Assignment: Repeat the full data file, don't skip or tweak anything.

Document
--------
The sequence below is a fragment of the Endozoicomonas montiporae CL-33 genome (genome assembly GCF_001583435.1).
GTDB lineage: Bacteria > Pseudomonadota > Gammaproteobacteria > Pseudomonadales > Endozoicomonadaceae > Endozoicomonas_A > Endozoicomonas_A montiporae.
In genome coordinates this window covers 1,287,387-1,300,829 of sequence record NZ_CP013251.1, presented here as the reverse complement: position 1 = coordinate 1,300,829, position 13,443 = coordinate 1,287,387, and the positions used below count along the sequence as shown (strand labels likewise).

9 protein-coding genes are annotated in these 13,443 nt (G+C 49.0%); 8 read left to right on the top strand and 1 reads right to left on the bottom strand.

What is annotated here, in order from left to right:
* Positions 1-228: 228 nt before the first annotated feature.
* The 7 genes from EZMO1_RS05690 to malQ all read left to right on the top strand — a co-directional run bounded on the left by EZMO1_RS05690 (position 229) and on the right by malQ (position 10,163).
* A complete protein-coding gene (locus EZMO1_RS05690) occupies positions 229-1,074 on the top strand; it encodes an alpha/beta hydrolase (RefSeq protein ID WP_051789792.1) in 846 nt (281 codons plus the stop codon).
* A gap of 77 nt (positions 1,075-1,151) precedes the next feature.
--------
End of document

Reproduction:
The sequence below is a fragment of the Endozoicomonas montiporae CL-33 genome (genome assembly GCF_001583435.1).
GTDB lineage: Bacteria > Pseudomonadota > Gammaproteobacteria > Pseudomonadales > Endozoicomonadaceae > Endozoicomonas_A > Endozoicomonas_A montiporae.
In genome coordinates this window covers 1,287,387-1,300,829 of sequence record NZ_CP013251.1, presented here as the reverse complement: position 1 = coordinate 1,300,829, position 13,443 = coordinate 1,287,387, and the positions used below count along the sequence as shown (strand labels likewise).

9 protein-coding genes are annotated in these 13,443 nt (G+C 49.0%); 8 read left to right on the top strand and 1 reads right to left on the bottom strand.

What is annotated here, in order from left to right:
* Positions 1-228: 228 nt before the first annotated feature.
* The 7 genes from EZMO1_RS05690 to malQ all read left to right on the top strand — a co-directional run bounded on the left by EZMO1_RS05690 (position 229) and on the right by malQ (position 10,163).
* A complete protein-coding gene (locus EZMO1_RS05690) occupies positions 229-1,074 on the top strand; it encodes an alpha/beta hydrolase (RefSeq protein ID WP_051789792.1) in 846 nt (281 codons plus the stop codon).
* A gap of 77 nt (positions 1,075-1,151) precedes the next feature.